6. Never discuss illness, unless some special concern is shown.
7. Never pry into a person’s personal circumstances (they’ll tell you all eventually).
8. Never boast. Just let your importance be quietly obvious.
9. Never be untidy.
10. Never get drunk.
Like many career criminals, it was greed that led to Lustig’s demise. On December 11, 1928, businessman Thomas Kearns invited Lustig to his Massachusetts home to discuss an investment. Lustig crept upstairs and stole $16,000 from a drawer. Such a barefaced theft was out of character for the con man, and Kearns screamed to the police. Next, Lustig had the audacity to trick a Texas sheriff with his moneybox, and later gave him counterfeit cash, which attracted the attention of the Secret Service. “Victor Lustig was [a] top man in the modern world of crime” wrote another agent called Frank Seckler, “He was the only one I ever heard of who swindled the law.”
Yet it was Secret Service agent Peter A. Rubano who vowed to put Lustig behind bars. Rubano was a heavy-set Italian-American with a double chin, sad eyes, and endless ambition. Born and raised in the Bronx, Rubano had made his name by trapping the notorious gangster Ignazio “The Wolf” Lupo. Rubano delighted in seeing his name in the newspapers, and he would dedicate many years to catching Lustig. When the Austrian entered the counterfeit banknote business in 1930, Lustig fell under Rubano’s crosshairs.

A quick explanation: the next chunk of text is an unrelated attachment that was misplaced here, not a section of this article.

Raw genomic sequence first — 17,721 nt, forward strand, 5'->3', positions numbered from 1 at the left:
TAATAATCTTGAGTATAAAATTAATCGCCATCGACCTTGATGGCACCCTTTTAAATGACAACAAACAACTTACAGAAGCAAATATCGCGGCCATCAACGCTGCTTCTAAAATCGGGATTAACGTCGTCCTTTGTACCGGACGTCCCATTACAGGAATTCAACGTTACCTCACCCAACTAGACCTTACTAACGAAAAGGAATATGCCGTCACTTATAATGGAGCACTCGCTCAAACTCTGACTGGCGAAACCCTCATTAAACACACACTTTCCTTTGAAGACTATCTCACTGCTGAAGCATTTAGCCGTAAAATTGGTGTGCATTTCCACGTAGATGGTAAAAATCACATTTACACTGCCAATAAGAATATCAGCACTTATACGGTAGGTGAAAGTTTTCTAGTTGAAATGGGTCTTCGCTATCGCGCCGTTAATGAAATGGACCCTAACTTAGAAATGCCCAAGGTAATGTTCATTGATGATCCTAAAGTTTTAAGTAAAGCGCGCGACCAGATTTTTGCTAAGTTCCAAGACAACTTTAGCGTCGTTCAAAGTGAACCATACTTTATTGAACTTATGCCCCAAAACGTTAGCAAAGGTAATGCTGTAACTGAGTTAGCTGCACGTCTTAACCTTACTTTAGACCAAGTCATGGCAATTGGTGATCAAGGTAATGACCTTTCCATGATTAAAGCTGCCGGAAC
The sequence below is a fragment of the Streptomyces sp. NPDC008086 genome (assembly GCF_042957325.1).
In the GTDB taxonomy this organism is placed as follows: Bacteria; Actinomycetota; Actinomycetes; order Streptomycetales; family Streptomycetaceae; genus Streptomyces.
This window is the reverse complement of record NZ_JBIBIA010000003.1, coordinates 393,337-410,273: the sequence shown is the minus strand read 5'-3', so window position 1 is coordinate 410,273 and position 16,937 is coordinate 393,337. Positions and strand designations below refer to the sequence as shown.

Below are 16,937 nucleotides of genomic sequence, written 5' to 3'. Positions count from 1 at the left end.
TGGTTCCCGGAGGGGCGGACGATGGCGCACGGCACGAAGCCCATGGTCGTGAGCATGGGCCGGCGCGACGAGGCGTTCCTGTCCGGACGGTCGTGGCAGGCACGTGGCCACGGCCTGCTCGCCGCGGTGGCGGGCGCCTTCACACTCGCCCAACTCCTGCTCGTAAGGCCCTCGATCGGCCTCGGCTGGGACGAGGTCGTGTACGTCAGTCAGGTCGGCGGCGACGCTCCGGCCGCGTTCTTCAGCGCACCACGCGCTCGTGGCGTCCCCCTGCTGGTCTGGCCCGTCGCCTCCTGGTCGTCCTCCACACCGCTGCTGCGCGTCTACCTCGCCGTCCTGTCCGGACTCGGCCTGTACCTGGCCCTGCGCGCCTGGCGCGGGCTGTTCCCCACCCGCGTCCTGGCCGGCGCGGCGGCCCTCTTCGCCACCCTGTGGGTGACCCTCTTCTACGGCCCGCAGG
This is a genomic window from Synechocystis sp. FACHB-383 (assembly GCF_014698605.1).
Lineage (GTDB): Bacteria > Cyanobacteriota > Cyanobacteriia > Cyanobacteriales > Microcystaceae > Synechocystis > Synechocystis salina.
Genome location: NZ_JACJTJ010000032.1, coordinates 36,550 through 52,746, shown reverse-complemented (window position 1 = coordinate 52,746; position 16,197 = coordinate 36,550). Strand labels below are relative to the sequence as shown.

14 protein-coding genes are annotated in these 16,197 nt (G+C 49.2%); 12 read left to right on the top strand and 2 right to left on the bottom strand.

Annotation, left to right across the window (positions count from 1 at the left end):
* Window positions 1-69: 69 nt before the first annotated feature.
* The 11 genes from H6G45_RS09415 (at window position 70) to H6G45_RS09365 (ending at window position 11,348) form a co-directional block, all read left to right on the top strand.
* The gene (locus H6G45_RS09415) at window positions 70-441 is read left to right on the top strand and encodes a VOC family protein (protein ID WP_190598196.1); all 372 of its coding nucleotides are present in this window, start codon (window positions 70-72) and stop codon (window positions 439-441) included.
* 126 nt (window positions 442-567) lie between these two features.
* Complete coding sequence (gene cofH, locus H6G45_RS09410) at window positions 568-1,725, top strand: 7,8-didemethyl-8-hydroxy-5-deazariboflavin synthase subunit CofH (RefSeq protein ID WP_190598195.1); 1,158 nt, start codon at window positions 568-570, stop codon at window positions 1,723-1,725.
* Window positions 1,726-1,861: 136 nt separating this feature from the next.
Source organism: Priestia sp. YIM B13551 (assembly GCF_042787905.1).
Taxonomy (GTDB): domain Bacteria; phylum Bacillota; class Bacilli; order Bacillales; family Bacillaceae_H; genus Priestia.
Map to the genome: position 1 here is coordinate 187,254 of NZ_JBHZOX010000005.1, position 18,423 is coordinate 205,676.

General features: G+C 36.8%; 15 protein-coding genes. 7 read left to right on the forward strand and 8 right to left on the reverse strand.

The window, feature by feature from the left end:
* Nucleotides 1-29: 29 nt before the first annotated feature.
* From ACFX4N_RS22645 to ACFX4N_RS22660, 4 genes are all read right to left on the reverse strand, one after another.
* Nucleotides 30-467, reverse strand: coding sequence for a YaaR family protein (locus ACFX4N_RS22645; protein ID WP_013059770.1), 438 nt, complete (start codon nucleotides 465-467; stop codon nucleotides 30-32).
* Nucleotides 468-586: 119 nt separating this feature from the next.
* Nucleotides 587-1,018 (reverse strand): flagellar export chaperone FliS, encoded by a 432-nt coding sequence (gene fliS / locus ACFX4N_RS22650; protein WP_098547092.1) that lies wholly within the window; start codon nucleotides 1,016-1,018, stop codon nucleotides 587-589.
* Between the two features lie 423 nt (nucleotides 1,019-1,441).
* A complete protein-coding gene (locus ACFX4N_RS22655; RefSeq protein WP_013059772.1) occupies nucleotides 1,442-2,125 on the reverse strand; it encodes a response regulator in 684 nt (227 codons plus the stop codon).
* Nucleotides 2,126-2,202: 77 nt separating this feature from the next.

Teaming up with gangland forger William Watts, Lustig created banknotes so flawless they fooled even bank tellers. “Lustig-Watts notes were the supernotes of the era,” says Joseph Boling, chief judge of the American Numismatic Association, a specialist in authenticating notes. Lustig daringly chose to copy $100 bills, those scrutinized most by bank tellers, and became “like some other government, issuing money in rivalry with the United States Treasury,” a judge later commented. It was feared that a run of fake bills this large could wobble international confidence in the dollar.
Catching the count became a cat-and-mouse game for Rubano and the Secret Service. Lustig traveled with a trunk of disguises and could transform easily into a rabbi, a priest, a bellhop or a porter. Dressed like a baggage man, he could escape any hotel in a pinch—and even take his luggage with him. But the net was closing in.